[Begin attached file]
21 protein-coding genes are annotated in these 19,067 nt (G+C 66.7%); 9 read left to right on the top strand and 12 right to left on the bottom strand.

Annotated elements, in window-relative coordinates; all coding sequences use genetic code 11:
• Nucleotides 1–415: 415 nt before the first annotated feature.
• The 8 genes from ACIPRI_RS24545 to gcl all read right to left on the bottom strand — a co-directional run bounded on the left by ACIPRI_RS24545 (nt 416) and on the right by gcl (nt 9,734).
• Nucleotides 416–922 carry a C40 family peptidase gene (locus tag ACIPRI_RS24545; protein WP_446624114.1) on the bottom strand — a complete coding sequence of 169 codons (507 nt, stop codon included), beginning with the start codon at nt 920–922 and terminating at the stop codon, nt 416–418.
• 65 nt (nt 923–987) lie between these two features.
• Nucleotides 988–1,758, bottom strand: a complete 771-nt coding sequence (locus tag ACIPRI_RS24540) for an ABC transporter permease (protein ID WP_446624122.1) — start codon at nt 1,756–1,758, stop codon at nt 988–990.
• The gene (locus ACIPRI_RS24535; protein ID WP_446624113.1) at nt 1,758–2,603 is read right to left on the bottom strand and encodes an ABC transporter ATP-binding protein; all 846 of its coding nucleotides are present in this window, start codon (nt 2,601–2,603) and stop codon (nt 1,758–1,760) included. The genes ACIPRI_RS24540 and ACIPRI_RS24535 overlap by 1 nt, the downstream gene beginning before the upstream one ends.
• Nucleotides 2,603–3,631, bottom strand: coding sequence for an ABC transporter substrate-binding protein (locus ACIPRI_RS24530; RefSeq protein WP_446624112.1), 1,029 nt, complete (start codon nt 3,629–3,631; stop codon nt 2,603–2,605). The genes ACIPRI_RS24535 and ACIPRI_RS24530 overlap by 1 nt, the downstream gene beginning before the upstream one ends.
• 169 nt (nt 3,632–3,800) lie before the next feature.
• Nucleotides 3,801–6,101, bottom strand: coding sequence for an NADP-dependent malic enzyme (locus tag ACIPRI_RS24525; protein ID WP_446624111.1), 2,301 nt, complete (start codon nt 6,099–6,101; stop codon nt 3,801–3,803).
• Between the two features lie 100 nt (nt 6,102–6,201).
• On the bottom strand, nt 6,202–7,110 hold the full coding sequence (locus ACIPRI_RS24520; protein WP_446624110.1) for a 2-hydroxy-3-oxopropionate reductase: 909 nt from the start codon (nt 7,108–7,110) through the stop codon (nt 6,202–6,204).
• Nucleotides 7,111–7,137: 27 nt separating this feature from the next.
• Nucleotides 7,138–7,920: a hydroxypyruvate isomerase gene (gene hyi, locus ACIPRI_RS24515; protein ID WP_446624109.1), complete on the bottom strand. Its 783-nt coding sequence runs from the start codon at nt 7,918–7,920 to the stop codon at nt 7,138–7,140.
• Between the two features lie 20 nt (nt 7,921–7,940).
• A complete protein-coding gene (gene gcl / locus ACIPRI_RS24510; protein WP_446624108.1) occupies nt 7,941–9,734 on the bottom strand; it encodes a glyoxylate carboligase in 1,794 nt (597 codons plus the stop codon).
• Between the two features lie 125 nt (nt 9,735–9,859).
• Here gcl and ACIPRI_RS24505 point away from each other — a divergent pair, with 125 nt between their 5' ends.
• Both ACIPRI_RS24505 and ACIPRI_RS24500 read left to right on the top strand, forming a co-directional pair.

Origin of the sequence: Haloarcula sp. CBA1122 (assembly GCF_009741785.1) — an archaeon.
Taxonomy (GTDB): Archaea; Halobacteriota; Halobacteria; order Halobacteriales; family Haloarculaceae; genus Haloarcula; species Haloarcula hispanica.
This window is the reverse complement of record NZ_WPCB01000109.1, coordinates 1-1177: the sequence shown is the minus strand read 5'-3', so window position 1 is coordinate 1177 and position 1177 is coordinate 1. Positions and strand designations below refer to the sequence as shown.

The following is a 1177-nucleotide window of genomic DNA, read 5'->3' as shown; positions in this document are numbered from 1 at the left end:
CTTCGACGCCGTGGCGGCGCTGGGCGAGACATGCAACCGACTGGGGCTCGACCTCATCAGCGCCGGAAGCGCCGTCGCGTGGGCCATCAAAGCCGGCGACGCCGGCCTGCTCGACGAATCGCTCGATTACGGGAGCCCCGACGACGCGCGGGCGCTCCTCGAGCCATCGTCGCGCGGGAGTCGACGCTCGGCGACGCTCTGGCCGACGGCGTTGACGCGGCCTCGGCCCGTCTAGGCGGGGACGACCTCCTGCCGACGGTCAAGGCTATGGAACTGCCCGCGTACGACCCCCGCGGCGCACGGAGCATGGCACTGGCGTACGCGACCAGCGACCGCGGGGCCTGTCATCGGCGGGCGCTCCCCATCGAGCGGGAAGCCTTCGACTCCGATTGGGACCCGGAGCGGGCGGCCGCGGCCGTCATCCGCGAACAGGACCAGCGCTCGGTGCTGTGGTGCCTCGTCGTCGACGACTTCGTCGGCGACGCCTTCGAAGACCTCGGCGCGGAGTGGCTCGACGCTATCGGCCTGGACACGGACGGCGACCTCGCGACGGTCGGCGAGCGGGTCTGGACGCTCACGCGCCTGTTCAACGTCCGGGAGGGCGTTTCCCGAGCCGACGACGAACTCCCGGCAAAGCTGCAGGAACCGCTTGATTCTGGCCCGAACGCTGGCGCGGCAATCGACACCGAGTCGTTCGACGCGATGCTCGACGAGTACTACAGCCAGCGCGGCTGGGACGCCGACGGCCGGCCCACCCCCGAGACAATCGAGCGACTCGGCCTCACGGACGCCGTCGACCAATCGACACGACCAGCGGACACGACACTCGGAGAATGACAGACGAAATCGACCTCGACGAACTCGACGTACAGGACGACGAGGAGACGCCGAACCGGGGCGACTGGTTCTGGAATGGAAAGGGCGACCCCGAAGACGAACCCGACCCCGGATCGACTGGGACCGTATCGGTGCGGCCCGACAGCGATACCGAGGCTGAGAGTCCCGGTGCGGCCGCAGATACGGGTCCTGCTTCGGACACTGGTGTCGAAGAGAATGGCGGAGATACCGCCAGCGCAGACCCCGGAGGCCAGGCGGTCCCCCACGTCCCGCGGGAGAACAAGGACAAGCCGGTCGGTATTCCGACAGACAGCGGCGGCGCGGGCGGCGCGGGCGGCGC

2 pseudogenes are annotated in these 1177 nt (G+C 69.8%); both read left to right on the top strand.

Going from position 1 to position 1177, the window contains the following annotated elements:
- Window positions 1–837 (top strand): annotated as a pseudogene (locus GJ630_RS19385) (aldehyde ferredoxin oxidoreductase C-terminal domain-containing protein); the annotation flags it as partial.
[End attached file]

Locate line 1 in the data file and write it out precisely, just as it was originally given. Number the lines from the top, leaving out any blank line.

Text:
21 protein-coding genes are annotated in these 19,067 nt (G+C 66.7%); 9 read left to right on the top strand and 12 right to left on the bottom strand.